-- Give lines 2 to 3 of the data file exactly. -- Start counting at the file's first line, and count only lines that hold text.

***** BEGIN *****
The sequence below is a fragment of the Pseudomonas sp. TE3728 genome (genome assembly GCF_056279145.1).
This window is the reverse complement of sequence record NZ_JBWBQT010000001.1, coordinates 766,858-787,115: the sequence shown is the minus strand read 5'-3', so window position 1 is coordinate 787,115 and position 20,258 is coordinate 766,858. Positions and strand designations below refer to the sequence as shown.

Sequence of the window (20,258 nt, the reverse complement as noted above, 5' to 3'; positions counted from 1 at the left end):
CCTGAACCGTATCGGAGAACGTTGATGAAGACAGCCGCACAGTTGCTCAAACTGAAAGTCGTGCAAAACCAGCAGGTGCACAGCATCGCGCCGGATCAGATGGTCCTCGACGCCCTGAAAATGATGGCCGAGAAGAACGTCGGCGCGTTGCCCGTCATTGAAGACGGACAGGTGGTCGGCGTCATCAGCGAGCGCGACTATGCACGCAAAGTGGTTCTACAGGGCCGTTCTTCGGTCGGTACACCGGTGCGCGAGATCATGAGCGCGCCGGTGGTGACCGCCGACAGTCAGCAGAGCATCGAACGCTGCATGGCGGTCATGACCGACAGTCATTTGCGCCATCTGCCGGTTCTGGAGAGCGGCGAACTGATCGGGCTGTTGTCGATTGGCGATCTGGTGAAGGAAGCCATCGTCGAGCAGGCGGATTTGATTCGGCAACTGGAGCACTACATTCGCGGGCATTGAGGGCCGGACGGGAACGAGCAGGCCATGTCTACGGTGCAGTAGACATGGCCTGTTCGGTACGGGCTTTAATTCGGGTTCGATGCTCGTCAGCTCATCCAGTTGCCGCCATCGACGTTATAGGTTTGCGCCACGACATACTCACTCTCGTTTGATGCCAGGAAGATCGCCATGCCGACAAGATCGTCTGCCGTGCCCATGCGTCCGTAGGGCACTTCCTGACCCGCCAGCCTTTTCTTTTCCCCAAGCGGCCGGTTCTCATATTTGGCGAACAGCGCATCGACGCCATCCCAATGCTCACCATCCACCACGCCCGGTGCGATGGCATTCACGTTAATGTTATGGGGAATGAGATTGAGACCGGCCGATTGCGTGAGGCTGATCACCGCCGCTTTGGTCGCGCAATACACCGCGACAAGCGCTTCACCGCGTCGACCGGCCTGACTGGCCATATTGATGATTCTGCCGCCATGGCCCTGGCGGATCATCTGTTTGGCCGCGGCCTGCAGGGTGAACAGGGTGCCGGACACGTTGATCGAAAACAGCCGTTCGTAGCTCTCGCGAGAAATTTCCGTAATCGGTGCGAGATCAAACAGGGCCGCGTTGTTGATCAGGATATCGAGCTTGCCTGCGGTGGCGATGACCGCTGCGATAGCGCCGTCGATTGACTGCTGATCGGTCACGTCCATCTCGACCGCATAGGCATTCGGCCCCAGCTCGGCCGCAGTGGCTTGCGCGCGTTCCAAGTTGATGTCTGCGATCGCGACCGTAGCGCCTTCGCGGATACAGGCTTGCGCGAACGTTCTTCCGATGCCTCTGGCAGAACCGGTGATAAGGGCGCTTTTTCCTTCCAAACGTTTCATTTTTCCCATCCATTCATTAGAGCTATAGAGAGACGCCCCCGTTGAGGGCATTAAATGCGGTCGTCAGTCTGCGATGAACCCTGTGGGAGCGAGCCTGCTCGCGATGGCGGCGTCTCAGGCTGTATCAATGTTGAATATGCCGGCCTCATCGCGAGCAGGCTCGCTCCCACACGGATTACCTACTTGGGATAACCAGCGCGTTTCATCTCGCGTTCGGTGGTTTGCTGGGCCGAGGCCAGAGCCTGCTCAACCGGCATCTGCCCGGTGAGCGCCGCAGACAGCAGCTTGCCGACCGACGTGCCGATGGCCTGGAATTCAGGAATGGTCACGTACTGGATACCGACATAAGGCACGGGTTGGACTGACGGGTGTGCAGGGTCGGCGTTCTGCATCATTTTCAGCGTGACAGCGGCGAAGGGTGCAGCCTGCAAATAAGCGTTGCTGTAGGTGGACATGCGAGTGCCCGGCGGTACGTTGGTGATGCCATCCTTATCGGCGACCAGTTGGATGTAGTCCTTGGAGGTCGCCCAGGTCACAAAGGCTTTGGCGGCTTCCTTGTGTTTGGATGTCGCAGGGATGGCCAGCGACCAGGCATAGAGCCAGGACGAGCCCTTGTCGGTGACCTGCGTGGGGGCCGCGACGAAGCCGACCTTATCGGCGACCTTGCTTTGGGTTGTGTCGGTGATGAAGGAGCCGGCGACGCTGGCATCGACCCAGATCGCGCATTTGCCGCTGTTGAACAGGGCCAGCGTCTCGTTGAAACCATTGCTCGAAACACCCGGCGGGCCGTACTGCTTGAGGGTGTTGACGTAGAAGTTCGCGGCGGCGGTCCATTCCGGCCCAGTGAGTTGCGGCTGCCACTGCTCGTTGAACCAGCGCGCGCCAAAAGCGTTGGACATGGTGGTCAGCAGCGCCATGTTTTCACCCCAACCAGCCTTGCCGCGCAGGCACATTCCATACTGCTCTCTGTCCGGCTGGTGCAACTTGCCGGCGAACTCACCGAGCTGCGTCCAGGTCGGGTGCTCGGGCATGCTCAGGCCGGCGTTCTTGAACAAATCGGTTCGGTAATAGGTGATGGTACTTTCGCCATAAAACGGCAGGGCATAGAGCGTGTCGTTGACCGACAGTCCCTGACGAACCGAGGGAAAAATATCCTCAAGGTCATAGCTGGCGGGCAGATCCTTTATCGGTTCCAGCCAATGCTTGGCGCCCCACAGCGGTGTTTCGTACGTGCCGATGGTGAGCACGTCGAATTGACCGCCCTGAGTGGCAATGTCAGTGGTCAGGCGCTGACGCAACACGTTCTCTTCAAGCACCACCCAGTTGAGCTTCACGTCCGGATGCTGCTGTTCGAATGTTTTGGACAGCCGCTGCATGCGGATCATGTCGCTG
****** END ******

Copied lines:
This window is the reverse complement of sequence record NZ_JBWBQT010000001.1, coordinates 766,858-787,115: the sequence shown is the minus strand read 5'-3', so window position 1 is coordinate 787,115 and position 20,258 is coordinate 766,858. Positions and strand designations below refer to the sequence as shown.

Sequence of the window (20,258 nt, the reverse complement as noted above, 5' to 3'; positions counted from 1 at the left end):